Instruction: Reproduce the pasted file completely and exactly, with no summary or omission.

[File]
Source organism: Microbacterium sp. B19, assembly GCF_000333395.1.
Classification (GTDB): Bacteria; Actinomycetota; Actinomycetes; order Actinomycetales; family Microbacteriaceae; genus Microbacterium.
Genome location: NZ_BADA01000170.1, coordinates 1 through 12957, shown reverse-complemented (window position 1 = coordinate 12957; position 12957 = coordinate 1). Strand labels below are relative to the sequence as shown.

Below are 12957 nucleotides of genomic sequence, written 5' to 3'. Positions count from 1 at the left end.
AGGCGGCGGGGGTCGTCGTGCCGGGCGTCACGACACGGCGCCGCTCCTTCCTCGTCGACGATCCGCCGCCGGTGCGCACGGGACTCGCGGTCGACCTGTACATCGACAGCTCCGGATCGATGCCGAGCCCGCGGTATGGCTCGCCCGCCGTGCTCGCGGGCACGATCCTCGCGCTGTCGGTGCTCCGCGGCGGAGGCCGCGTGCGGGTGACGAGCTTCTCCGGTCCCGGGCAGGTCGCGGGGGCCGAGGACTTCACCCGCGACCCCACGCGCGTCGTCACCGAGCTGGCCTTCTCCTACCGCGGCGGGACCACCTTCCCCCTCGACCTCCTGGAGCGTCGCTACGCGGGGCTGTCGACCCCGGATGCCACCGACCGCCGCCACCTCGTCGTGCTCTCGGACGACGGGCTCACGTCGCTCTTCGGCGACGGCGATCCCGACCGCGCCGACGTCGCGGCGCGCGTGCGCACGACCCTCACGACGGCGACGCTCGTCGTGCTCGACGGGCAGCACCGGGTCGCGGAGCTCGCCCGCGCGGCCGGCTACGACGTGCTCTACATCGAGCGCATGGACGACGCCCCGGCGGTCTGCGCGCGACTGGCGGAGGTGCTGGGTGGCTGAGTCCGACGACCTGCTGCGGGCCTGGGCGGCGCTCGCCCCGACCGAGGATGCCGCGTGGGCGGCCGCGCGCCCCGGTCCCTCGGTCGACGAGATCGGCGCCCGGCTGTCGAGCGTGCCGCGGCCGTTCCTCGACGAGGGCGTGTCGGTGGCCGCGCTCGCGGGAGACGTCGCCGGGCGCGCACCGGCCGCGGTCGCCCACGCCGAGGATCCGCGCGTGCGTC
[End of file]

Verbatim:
Source organism: Microbacterium sp. B19, assembly GCF_000333395.1.
Classification (GTDB): Bacteria; Actinomycetota; Actinomycetes; order Actinomycetales; family Microbacteriaceae; genus Microbacterium.
Genome location: NZ_BADA01000170.1, coordinates 1 through 12957, shown reverse-complemented (window position 1 = coordinate 12957; position 12957 = coordinate 1). Strand labels below are relative to the sequence as shown.

Below are 12957 nucleotides of genomic sequence, written 5' to 3'. Positions count from 1 at the left end.
AGGCGGCGGGGGTCGTCGTGCCGGGCGTCACGACACGGCGCCGCTCCTTCCTCGTCGACGATCCGCCGCCGGTGCGCACGGGACTCGCGGTCGACCTGTACATCGACAGCTCCGGATCGATGCCGAGCCCGCGGTATGGCTCGCCCGCCGTGCTCGCGGGCACGATCCTCGCGCTGTCGGTGCTCCGCGGCGGAGGCCGCGTGCGGGTGACGAGCTTCTCCGGTCCCGGGCAGGTCGCGGGGGCCGAGGACTTCACCCGCGACCCCACGCGCGTCGTCACCGAGCTGGCCTTCTCCTACCGCGGCGGGACCACCTTCCCCCTCGACCTCCTGGAGCGTCGCTACGCGGGGCTGTCGACCCCGGATGCCACCGACCGCCGCCACCTCGTCGTGCTCTCGGACGACGGGCTCACGTCGCTCTTCGGCGACGGCGATCCCGACCGCGCCGACGTCGCGGCGCGCGTGCGCACGACCCTCACGACGGCGACGCTCGTCGTGCTCGACGGGCAGCACCGGGTCGCGGAGCTCGCCCGCGCGGCCGGCTACGACGTGCTCTACATCGAGCGCATGGACGACGCCCCGGCGGTCTGCGCGCGACTGGCGGAGGTGCTGGGTGGCTGAGTCCGACGACCTGCTGCGGGCCTGGGCGGCGCTCGCCCCGACCGAGGATGCCGCGTGGGCGGCCGCGCGCCCCGGTCCCTCGGTCGACGAGATCGGCGCCCGGCTGTCGAGCGTGCCGCGGCCGTTCCTCGACGAGGGCGTGTCGGTGGCCGCGCTCGCGGGAGACGTCGCCGGGCGCGCACCGGCCGCGGTCGCCCACGCCGAGGATCCGCGCGTGCGTC